Shielings, mountain bothies and wooden huts – modest, rustic buildings – are recognised features of rural Scotland and a part of Scotland’s cultural heritage. As well as being built by fishermen, crofters and gamekeepers for shelter, they have provided a place for rest, recreation, cultural activities and spending time with family and friends in the hills, forests and countryside.
A century ago, hutting became increasingly popular with industrial workers, providing the opportunity to escape the city for weekends and short breaks in the countryside. It was for this reason the Clarion Scouts, a socialist movement, were permitted by landowner Allan Barnes-Graham to establish summer camps at the Carbeth Estate near Strathblane from 1895. Wooden floors constructed for tents evolved and, following the Great War of 1914-1918, Barns-Graham allowed the first ‘Carbeth Huts’ to be built.
Carbeth became a retreat for Clydeside residents, allowing them to escape the pollution and activity of their everyday lives in the shipyards and factories and enjoy fresh air and tranquility. The site continued to develop and by 1940 there was a shop, tea-room, pub, swimming pool and around 100 huts on the side. During the World War II, Carbeth hosted 1000s of evacuees and those made homeless by German air raids, in particular the Clydebank Blitz, and at one point there were as many as 250 huts on the estate. As Clydeside was gradually rebuilt following the war, families returned to the conurbation but Carbeth remained a popular retreat for weekends and summer holidays.
In the years following the 1940s and 50s, societal changes and other reasons saw an erosion of the hutting movement and declining hut numbers at Carbeth. Problems arose, including vandalism, arson, fly-tipping and anti-social behaviour. Thankfully, in 2013 and following a protracted dispute over rents and the threat of eviction, the hut owners purchased the 90 site acre site and Carbeth is now going from strength-to-strength. Under community ownership, the Carbeth Hutters Community Company manage the site; the problems of the past are largely gone and the number of huts has risen again, to around 160.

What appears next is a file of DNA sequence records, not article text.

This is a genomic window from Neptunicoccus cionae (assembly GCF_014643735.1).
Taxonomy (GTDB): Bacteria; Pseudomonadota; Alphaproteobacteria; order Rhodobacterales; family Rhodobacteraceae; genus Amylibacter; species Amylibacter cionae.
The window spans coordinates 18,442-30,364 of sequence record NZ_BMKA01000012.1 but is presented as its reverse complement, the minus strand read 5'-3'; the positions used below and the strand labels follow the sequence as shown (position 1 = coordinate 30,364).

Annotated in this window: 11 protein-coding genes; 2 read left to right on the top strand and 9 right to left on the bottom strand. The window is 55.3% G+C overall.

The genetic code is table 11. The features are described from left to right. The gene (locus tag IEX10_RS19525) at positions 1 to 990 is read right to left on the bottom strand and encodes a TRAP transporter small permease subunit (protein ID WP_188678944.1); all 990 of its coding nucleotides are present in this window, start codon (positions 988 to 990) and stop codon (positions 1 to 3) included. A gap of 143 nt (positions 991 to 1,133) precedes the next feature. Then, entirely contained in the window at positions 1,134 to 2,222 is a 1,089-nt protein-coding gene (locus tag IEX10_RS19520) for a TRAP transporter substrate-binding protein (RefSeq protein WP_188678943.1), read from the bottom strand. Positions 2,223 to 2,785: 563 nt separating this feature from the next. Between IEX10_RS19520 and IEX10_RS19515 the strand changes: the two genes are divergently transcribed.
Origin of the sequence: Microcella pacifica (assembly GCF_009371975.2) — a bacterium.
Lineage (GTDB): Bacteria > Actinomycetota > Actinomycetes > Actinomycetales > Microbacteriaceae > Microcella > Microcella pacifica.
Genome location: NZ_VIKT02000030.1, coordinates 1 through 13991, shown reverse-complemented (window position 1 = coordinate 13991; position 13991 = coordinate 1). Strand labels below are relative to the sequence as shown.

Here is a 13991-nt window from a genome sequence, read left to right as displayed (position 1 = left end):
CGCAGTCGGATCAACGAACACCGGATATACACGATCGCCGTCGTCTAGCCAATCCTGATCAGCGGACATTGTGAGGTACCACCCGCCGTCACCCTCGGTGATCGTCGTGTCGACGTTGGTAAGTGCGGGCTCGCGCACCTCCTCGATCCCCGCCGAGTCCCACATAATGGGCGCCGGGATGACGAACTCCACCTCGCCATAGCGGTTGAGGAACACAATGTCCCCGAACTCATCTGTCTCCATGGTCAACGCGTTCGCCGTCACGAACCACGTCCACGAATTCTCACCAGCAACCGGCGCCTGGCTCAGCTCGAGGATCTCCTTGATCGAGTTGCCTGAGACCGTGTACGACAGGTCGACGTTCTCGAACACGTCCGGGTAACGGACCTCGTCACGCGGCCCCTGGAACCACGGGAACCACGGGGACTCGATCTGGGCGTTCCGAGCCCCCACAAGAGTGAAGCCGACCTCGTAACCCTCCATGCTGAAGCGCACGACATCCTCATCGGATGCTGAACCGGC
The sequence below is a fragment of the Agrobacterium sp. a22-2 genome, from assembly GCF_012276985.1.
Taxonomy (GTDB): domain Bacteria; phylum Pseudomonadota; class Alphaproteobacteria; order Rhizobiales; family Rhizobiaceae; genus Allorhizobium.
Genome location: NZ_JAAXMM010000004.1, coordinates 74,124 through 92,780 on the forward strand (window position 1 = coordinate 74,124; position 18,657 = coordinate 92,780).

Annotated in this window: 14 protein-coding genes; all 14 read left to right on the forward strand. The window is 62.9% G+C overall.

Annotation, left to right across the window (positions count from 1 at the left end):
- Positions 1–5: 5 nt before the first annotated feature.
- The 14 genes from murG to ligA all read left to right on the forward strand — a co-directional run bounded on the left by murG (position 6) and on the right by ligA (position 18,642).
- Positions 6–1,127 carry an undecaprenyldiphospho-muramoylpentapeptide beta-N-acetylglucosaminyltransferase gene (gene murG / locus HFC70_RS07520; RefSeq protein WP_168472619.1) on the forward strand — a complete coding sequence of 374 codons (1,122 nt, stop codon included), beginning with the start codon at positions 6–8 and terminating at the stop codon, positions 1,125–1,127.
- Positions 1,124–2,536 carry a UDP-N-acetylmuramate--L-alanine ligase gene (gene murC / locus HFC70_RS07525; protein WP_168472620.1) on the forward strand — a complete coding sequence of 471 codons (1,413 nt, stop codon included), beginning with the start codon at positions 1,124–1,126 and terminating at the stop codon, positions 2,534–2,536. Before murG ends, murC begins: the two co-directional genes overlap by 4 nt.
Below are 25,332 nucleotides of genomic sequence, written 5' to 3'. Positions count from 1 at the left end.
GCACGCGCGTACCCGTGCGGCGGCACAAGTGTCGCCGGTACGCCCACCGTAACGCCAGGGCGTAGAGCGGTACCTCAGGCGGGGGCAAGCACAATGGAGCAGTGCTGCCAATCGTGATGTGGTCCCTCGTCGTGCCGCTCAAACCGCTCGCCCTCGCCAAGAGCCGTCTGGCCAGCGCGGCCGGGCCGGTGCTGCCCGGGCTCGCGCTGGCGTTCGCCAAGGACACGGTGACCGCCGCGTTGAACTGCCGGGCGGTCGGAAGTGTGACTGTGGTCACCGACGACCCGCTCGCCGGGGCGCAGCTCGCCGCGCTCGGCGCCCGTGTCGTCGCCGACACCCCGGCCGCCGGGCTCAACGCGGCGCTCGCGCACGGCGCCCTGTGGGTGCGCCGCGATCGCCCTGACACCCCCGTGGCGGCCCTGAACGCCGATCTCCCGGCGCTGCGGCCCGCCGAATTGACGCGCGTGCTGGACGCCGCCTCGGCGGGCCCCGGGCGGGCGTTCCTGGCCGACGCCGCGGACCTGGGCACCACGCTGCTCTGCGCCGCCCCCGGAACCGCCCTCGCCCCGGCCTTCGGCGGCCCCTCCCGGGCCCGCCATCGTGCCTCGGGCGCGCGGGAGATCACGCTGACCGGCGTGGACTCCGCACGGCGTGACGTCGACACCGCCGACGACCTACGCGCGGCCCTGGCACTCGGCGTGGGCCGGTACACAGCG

For nearly 100 years, the huts at Carbeth have been characterised by a natural, if sometimes rickety, charm and piecemeal appearance arising from the fact they are ‘hand-made’ and have evolved over time. This organic form distinguishes them from chalets and has created a variety and individuality but an overall cohesion in style is apparent in building form, material and finishes used.
Carbeth huts typically have a floor area of 23 sq. m. but in many instances have been extended. They have low profile pitched roofs of 15-35° and are built from low impact materials: reclaimed, recycled or natural materials from sustainable sources, usually timber. Predominately, the huts are painted green with black, mineral felt roofs.
Sustainability and low carbon living is central to the ethos and tradition of hutting; huts at Carbeth are generally not connected to mains water, electricity or sewerage. Water is provided by communal standpipes, while most huts are heated by a wood burning stove.
The Carbeth Estate has been designated as a conservation area. A Conservation Area Character Appraisal was compiled in 2000 and recognises that the Carbeth Huts form an important feature of the estate, part of the mid-development phase of the designed landscape’s history.
We have prepared planning guidance in support of its policy for huts, at Carbeth and elsewhere within the Stirling area. The aim of this guidance is to ensure that proposals for new and replacement huts, including the creation of new hutting sites, achieve a high standard of quality with regards to siting, layout and design and enhance the environment.
The Supplementary Guidance provides guidelines on the siting, layout, design and use of both chalet and hut developments. The local development plan supports proposals for new chalet developments and huts where the landscape can accommodate such development without it being visually prominent; the supplementary guidance set outs in more detail where chalets and huts should be located, what they should look like and how they should be used.
The guidance relating to chalets – holiday letting accommodation constructed in timber or more traditional construction materials – has not been changed but the section on huts is new and will be particularly important at Carbeth given its historical significance.
The draft supplementary guidance can be found online at http://my.stirling.gov.uk/services/planning-and-the-environment/planning-and-building-standards/local-and-statutory-development-plans/local-development-plan/review-of-supplementary-guidance.
We are inviting comments on this and two other supplementary guidance documents up until Friday 9th March 2018. If you wish to make any comments then please either email us at email@example.com or write to us at SG Consultation, Planning & Building Standards, Stirling Council, Teith House, Stirling, FK7 9JF. Please don’t comment directly on this post if you have any comments as we can’t take them into account as part of the consultation!